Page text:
Things seem just a little bit different as Midnight in Paris, Woody Allen's 41st feature and his first shot entirely in the eponymous City of Light, gets started. The staple jazz-tinged opening credits are interrupted for an extended sequence of lovely but not-quite-postcard-ready images of the streets, waterways, and monuments of Paris and, when the credits resume, the jazz has subsided and we hear two distinctly American voices bickering. "You're in love with a fantasy," says a female voice that ends up belonging to the radiant yet odiously over-privileged Inez (Rachel McAdams), who looks out on a pond that may have inspired Monet. "I'm in love with you," calls back her fiancé, Gil (Owen Wilson), a successful screenwriter and aspiring novelist who dreams of walking the tight corridors of the famed city in the rain.
Blind nostalgia is Gil's drug of choice, and despite being on vacation with his soon-to-be wife's parents (Kurt Fuller and Mimi Kennedy, beautifully cast), the studio-approved scripter is covertly considering a post-nuptials move to France. To Inez, Gil is merely swept up in the romanticism of the city and she refuses him even the most minor of indulgences, even openly scolding him when he disagrees or even slightly disturbs Paul (Michael Sheen), an old friend, traveling professor, and unerringly obnoxious intellectual. When Paul offers to take Inez dancing, Gil takes the chance to walk the streets under cover of night, ending up at the steps of a cathedral as the grand bells strike midnight and a car full of drunken Parisians pulls up in a decidedly anachronistic automobile. Already a few glasses of wine in, Gil obliges them and is immediately flung back into the heyday of Parisian culture, circa 1920.
Roaming around in the post-war salad days, Gil is privileged to hobnob with F. Scott and Zelda Fitzgerald (Tom Hiddleston and Alison Pill), drink with Hemingway (Corey Stoll), trade philosophies with Salvador Dali (Adrien Brody, obviously having some fun), even get a few notes on his unpublished novel from Gertrude Stein, lovingly played by Kathy Bates; Cole Porter sticks around just to sing a few bars of "Let's Do It, Let's Fall in Love." In the morning, however, it all goes back to normal, prompting return trips that make Inez and her parents suspicious enough to call in a private eye. Following Gil proves impossible, allowing the soon-to-be groom to pitch to Luis Bunuel and romance Picasso's latest muse (Marion Cotillard), who has her own romance for the late 19th century.
Gil inevitably falls for Cotillard's wandering flapper, erupting in a confluence of fantasies at famed Maxine's after a can-can show but Allen has not gone completely soft on us. Allen's previous film, the severely underrated You Will Meet A Tall Dark Stranger, ended warmly on two spiritually inclined, elderly lovebirds while faux-intellectuals, atheists, misogynists, and philanderers seemingly were given their cosmic punishments. For Allen, it seemed like a grand gesture made sincerely towards a contingency that he showed little more than pity or disdain for beforehand, and Midnight in Paris continues in the vein of that film. Less schematic and thematically dialectic than a great deal of the director's late work, Midnight in Paris eschews the pleasures of nostalgia and delusions, but also suggests that they evolve from a great internal displeasure, in this case Gil's suspicions of Inez having an affair with Paul and not loving him all that much.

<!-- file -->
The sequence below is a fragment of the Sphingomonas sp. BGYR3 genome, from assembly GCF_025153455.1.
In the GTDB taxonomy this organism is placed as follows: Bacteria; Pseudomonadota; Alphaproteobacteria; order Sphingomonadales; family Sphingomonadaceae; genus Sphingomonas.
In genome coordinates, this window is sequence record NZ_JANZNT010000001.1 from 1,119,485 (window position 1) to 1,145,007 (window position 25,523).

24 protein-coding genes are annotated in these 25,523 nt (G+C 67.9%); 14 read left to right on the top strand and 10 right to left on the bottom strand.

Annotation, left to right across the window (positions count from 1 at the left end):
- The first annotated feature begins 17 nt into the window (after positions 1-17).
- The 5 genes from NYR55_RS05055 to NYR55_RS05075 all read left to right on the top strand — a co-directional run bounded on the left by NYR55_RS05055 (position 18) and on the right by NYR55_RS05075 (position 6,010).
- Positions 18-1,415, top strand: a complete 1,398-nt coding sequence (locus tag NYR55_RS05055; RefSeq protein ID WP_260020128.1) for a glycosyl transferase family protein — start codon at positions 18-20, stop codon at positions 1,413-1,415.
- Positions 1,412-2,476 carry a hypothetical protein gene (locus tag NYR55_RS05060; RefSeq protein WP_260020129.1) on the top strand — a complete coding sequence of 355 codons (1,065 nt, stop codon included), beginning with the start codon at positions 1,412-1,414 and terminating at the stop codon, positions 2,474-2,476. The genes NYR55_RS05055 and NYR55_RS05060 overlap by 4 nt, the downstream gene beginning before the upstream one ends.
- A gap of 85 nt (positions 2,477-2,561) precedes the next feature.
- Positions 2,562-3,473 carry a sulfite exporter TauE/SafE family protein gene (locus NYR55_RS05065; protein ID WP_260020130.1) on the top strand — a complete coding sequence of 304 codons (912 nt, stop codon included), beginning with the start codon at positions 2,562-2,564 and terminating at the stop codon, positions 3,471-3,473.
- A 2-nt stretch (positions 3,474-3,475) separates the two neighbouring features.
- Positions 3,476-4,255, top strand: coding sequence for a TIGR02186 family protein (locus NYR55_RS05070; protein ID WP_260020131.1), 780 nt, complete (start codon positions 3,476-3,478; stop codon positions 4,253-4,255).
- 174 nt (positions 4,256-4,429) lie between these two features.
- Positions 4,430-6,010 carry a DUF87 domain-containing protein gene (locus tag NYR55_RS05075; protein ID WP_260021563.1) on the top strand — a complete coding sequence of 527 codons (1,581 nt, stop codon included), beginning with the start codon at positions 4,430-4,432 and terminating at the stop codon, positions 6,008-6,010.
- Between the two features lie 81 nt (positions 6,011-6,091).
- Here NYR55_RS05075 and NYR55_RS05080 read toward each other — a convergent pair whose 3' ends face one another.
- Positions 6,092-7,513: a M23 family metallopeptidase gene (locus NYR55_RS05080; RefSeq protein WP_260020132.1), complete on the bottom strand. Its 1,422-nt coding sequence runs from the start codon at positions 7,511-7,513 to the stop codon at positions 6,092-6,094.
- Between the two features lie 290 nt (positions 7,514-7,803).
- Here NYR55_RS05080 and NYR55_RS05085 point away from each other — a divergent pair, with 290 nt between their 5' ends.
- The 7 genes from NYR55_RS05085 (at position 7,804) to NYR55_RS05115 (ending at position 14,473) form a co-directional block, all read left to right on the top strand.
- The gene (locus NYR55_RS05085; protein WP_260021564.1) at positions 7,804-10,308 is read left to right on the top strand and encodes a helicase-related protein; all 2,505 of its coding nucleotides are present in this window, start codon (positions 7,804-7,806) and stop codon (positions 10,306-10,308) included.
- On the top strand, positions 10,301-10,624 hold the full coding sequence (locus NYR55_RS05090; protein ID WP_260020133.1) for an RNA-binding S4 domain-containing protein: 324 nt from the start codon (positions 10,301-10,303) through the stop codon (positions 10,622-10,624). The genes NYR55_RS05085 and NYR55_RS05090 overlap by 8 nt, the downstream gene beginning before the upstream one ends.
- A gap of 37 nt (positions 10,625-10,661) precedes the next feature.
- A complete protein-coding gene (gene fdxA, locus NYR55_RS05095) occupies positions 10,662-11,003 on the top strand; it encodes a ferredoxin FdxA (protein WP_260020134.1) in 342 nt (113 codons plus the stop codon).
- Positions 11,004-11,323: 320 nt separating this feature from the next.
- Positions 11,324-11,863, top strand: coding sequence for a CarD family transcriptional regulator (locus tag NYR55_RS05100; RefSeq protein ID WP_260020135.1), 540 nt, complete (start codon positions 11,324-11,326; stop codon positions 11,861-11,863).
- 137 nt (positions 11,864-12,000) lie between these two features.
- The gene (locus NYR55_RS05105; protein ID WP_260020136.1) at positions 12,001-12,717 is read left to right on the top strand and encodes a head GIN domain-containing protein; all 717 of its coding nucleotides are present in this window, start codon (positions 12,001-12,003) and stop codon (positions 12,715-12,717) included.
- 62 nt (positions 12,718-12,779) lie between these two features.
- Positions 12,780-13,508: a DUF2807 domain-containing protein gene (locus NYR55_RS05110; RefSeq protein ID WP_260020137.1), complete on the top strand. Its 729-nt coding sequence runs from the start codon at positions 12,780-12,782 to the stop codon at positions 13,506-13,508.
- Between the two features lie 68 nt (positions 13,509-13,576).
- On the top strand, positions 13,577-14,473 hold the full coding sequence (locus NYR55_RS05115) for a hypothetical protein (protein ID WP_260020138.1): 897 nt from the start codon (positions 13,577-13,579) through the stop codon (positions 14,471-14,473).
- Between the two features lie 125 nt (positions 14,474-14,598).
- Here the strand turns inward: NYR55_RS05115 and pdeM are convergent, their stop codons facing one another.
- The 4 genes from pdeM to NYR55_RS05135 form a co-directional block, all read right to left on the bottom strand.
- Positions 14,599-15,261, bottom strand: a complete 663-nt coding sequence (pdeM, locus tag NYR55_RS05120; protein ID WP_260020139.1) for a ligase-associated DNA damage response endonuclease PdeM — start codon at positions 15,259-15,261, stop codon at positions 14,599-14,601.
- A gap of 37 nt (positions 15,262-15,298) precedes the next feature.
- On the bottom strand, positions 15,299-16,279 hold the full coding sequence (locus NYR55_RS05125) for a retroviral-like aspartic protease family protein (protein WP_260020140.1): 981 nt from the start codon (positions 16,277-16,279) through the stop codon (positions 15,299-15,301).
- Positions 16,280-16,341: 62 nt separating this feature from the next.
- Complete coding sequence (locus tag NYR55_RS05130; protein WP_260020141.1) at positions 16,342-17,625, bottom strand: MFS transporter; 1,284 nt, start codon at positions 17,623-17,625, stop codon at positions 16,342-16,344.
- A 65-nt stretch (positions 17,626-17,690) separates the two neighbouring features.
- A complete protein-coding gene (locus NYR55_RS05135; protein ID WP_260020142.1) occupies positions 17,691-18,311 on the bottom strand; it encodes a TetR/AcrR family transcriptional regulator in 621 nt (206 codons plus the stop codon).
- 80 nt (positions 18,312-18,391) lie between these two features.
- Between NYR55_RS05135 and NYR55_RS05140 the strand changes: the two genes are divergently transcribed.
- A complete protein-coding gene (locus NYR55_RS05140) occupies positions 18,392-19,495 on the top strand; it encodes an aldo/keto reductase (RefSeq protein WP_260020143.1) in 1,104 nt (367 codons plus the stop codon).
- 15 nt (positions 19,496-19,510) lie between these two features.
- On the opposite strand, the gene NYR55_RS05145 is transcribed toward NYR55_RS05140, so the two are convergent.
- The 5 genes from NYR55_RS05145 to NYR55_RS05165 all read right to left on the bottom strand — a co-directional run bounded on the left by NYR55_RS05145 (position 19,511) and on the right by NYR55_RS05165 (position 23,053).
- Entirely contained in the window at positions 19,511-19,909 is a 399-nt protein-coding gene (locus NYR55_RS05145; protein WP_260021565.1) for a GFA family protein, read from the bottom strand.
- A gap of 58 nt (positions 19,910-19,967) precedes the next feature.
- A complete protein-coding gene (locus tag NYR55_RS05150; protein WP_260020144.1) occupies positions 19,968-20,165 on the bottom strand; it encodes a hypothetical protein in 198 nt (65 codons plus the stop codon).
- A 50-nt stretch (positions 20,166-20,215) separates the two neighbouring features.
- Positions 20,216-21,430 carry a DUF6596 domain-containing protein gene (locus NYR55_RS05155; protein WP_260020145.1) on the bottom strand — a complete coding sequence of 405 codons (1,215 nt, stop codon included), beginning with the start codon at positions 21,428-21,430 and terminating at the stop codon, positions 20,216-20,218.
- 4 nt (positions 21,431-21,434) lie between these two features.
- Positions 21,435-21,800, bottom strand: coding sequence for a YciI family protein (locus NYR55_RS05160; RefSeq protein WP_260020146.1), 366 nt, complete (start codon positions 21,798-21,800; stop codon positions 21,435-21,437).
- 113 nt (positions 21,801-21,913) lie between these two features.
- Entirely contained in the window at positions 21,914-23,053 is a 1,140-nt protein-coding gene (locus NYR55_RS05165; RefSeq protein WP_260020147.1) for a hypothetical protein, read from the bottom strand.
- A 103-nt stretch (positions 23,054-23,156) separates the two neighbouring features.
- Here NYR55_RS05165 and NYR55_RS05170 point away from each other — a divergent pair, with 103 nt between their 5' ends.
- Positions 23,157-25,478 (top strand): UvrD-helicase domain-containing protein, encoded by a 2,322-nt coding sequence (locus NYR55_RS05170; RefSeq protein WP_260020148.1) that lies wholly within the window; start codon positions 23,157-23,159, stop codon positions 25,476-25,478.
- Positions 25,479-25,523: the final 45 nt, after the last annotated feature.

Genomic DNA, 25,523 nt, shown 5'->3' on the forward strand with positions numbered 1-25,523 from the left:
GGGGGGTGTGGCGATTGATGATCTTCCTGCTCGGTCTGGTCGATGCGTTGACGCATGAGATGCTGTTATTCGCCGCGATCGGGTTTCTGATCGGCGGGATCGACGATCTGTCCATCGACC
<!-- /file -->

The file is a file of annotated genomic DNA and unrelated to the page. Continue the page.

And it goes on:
Not that Gil has been strictly devoted to Inez: When not applying his aw-shucks brand of seduction to Picasso's mistress, he can be seen flirting with a young woman at the local bazaar (the enchanting Lea Seydoux). He even chats up a guide at the Rodin Museum, played by France's first lady and former super model Carla Bruni. As much as Cotillard is a fantasy, Inez represents an illusion of what a grounded, successful man should seek in a wife and, by extension, in life. In other words, the fantasy Allen, who wrote his own screenplay per usual, sculpts for Gil offers the would-be novelist both a luminous escape and a mirror to lend insight into his connubial predicament, which includes entering into a family of overindulged snobs and Tea Party supporters.
Shot by the great Darius Khondji, Midnight in Paris celebrates the timeless allure of the City of Light to the cinematic image without apology but it never goes as far as to overstate that allure. The same can be said about its attitude towards cultural idols, who show up here stripped of their great artistic weight and are presented as lovefools, eccentrics, macho bullheads, and, in the case of Bates's Stein, a sort of mother superior to the whole lot. (Indeed, the film is an ipso facto parody of the sacrosanct attitude given many biopics of heralded artists.) And Allen finds himself a strong proxy in Wilson, who hasn't responded this well to a director since traveling to India with Wes Anderson in The Darjeeling Limited. Allen's trip to Paris doesn't resonate with the immense emotional complexities that Anderson's film did but his fantastical bit of time travel brings out a startling generosity and humanity in Allen that has only been seen in glimpses recently. Fantasies are as much tied to our personal desires as they are to our sense of mortality, but if Gil's concluding walk over a rainy bridge with a lovely young woman is any indication, some things defy even the unforgiving specter of time.
Midnight in Paris
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